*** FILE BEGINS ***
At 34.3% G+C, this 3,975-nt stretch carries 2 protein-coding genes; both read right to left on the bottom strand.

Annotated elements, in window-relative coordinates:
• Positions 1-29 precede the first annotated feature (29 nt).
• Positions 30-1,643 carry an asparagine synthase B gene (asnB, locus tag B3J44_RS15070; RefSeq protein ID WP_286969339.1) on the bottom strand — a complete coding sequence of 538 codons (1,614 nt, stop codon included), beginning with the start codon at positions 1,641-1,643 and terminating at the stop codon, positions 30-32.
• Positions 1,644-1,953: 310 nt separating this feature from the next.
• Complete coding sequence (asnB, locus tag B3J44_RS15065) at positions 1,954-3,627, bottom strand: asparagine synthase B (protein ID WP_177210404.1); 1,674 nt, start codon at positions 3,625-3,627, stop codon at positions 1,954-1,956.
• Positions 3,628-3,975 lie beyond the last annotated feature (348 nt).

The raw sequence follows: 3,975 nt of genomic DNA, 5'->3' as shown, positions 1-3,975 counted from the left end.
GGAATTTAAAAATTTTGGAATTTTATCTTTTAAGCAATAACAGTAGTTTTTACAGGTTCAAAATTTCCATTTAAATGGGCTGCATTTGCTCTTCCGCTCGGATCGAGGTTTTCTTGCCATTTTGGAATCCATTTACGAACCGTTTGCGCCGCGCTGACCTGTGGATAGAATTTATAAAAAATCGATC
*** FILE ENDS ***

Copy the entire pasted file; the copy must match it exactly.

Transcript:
At 34.3% G+C, this 3,975-nt stretch carries 2 protein-coding genes; both read right to left on the bottom strand.

Annotated elements, in window-relative coordinates:
• Positions 1-29 precede the first annotated feature (29 nt).
• Positions 30-1,643 carry an asparagine synthase B gene (asnB, locus tag B3J44_RS15070; RefSeq protein ID WP_286969339.1) on the bottom strand — a complete coding sequence of 538 codons (1,614 nt, stop codon included), beginning with the start codon at positions 1,641-1,643 and terminating at the stop codon, positions 30-32.
• Positions 1,644-1,953: 310 nt separating this feature from the next.
• Complete coding sequence (asnB, locus tag B3J44_RS15065) at positions 1,954-3,627, bottom strand: asparagine synthase B (protein ID WP_177210404.1); 1,674 nt, start codon at positions 3,625-3,627, stop codon at positions 1,954-1,956.
• Positions 3,628-3,975 lie beyond the last annotated feature (348 nt).

The raw sequence follows: 3,975 nt of genomic DNA, 5'->3' as shown, positions 1-3,975 counted from the left end.
GGAATTTAAAAATTTTGGAATTTTATCTTTTAAGCAATAACAGTAGTTTTTACAGGTTCAAAATTTCCATTTAAATGGGCTGCATTTGCTCTTCCGCTCGGATCGAGGTTTTCTTGCCATTTTGGAATCCATTTACGAACCGTTTGCGCCGCGCTGACCTGTGGATAGAATTTATAAAAAATCGATC